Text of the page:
It happened to Springsteen, and Conor Oberst, etc. (not that I'm comparing myself to them, now, too) and it's like comparing a new painter to Picasso or Michaelangelo, someone established as an example of the medium. If you start out looking at a canvas knowing that everything you do will be compared to Van Gogh it's hard to even pick up a brush. People will compare, that's their prerogative. I think it's sometimes in lieu of doing real criticism on the songs -- which I'm not sure songs really need to be criticized in that way anyway. Music is personal. I hope people like the songs (or don't like the songs) based on the songs themselves and not on who it may sound like or what backstory there is.



"Little Girl" is an interesting track to me. Can you tell me the story behind/origins of the song?

I wrote the song a long time ago; I didn't have kids. I wanted to try to get at the idea of things changing and the inability to stop change and the fear of change. When all around is storming and you're looking for an umbrella -- and there's a helplessness. I always liked this 4-track recording my band did of the song, but it didn't make it onto our record, so this new record came along, and I thought it was a good ideological fit and changed a few of the lyrics. I think it works.

Any standout tracks to you?

I like them all. I think the recording of "Everything Is Happening" turned out well. There's a good build to it and I love Jake's solo in it. "I Will Believe You" and "The Road to Damascus" have good beats."Time Passing By" has sort of an unrelenting feel to it that I like. "Smile!" I think is a good recap of the record and has good performances, and "Ship Sinking Down" has some interesting lyrics. Everyone's got different sensibilities, though.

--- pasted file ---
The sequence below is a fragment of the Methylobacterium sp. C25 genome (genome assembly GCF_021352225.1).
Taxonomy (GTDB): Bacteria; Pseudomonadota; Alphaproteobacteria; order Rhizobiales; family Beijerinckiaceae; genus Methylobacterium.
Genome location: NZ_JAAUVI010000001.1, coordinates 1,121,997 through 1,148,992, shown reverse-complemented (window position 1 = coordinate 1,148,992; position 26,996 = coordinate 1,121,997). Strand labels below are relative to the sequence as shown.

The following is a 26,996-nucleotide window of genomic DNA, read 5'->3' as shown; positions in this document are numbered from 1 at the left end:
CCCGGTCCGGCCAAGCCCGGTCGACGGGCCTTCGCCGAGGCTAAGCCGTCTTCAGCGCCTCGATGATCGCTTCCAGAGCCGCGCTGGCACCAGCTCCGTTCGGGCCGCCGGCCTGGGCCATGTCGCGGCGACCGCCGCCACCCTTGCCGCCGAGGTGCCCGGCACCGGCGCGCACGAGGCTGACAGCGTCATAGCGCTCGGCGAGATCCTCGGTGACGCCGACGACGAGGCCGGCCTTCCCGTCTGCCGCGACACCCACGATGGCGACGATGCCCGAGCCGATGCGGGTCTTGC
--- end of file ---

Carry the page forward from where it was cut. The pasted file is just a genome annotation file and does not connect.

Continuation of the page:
How did you meet Lance Conrad? How do you think he shaped the songs?

I've known Lance for a long time. Everybody seems to run into one another in Minneapolis. Lance was a friend of a friend, and I knew he could do a good job with the record. I really like his space.

He had a big hand in sonically shaping the songs in the recording process, giving the overall vibe to the record. We had discussed the vibe and he knew I was looking for something with some sonic surprises and he was instrumental in making that happen. As far as mixing, he put everything where it needed to be, and I think he took out what didn't need to be there.

How do you feel you've evolved since your last album, Shoebox?

Shoebox was an experiment in form and execution. I wanted to write a record that was basically one continuous story, told not through narration -- like a musical -- but through a series of songs. I chose to write about the destruction of a relationship; it was a love story. I recorded it all myself with help from friends who came out to record with me but I recorded it, produced it, mixed it. It took a few years to get it done, so by the end, I was burned out on love songs and sitting alone in a room staring at a computer, so I really wanted to sing about something else and work with other people to get it done relatively quickly. This one was recorded in three days and mostly live. It was fun to do it that way. I don't know if any of it is a forward evolution, but I just keep trying new things.

What can we expect to see at the album release show?

Hopefully something interesting.

Luke Zimmerman will play a release show for Heyday for the Naysayers on Saturday, September 27, with Fathom Lane.
21+, $8, 10 p.m.

Purchase tickets here.